Lim joined the family business as a marketing executive in 2003. Titijaya was founded by her father and its group managing director Tan Sri Lim Soon Peng in the 1980s. In 2007, she was promoted to sales and marketing director in charge of carrying out marketing and promotional activities for ongoing and new development projects for the group. She recalls how she found her calling to work in the property development industry while being involved in her project — E-Tiara serviced residences — in Subang Jaya. In 2010, she was appointed executive director of the group.
“While I believe that men and women are like two sides of the same coin, where each has his unique charisma and a different approach to things, it is undeniable that a degree of gender discrimination does exist. Consciously and unconsciously, a man has always been perceived as the breadwinner of a household and the woman, the homemaker. In addition, women are more likely to be described as ‘supportive’, ‘collaborative’ and ‘helpful’ in performance reviews while men are more likely to have words like ‘drive’, ‘transform’, ‘innovate’ and ‘tackle’ in their reviews. As a woman in the management line, I hope that we can be recognised for our talent and skills instead of gender.
I would say that the real challenge lies within us, women. We are still caught up in the unconscious traditional mindset that men will always lead big corporations. I’d like to take this opportunity to reach out to my fellow women — be yourself and be confident of your capabilities.
It is not easy to find a balance between work and family, to be frank. Nevertheless, as women, we have to be brave in order to become the best versions of ourselves. With that said, we also shouldn’t be fixated on striking a balance. Instead, we should be ready to face whatever challenges that arise. Life is just like that — it won’t be as perfect as we wish.
For me, one way to overcome challenges at work is to be clear about what I want, analyse the situation well and seek advice. After making it clear to the team about what I seek to achieve with the task, I quickly move on with it. We must not quit or give up easily. Nothing should be seen as a stumbling block as these lessons and experiences are part and parcel of achieving success.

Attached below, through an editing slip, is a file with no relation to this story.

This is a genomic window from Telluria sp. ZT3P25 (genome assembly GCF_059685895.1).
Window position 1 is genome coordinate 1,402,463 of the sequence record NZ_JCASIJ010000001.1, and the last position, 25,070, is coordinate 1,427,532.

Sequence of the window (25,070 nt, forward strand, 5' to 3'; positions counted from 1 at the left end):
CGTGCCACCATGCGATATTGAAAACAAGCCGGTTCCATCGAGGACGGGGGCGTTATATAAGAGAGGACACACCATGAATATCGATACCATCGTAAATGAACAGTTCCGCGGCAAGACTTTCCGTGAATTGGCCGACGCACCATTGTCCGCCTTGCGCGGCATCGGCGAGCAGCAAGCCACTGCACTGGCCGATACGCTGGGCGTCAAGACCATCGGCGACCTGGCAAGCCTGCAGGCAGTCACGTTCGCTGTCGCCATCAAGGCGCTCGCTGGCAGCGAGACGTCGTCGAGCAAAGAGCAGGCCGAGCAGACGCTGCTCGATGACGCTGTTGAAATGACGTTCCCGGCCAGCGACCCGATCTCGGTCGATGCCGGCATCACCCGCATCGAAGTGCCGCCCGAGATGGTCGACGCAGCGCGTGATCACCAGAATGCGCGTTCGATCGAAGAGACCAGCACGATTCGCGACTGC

My father is my inspiration. He has inspired me to give my all in everything I do, be it in my career, ways of dealing with things or my philosophy of life. Another person who inspires me a lot is Sheryl Sandberg, who is an American technology executive, activist, and author as well as the current COO of Facebook. She speaks about gender equality and fighting for women’s rights, and I recommend her first book, Lean In: Women, Work, and the Will to Lead, co-authored by Nell Scovell. You will learn ways to achieve career goals and it is also helpful for men who want to contribute to a more equal society.
I applaud the prime minister’s move to include initiatives on female empowerment in Budget 2018. Under the new policy, government-linked companies, government-linked investment companies and statutory bodies have to allocate 30% of positions on their boards to women by the end of next year.
As a woman, you must focus on what you are passionate about. You also need a team and a workplace that will support you to grow. We must erase the perception that women are to stay at home while men are the ones who go out to work. Women deserve to have their own careers and develop a life they desire.
I hope to see more women lead and be involved in their own businesses in the future. This will not only benefit the family but also society as a whole.”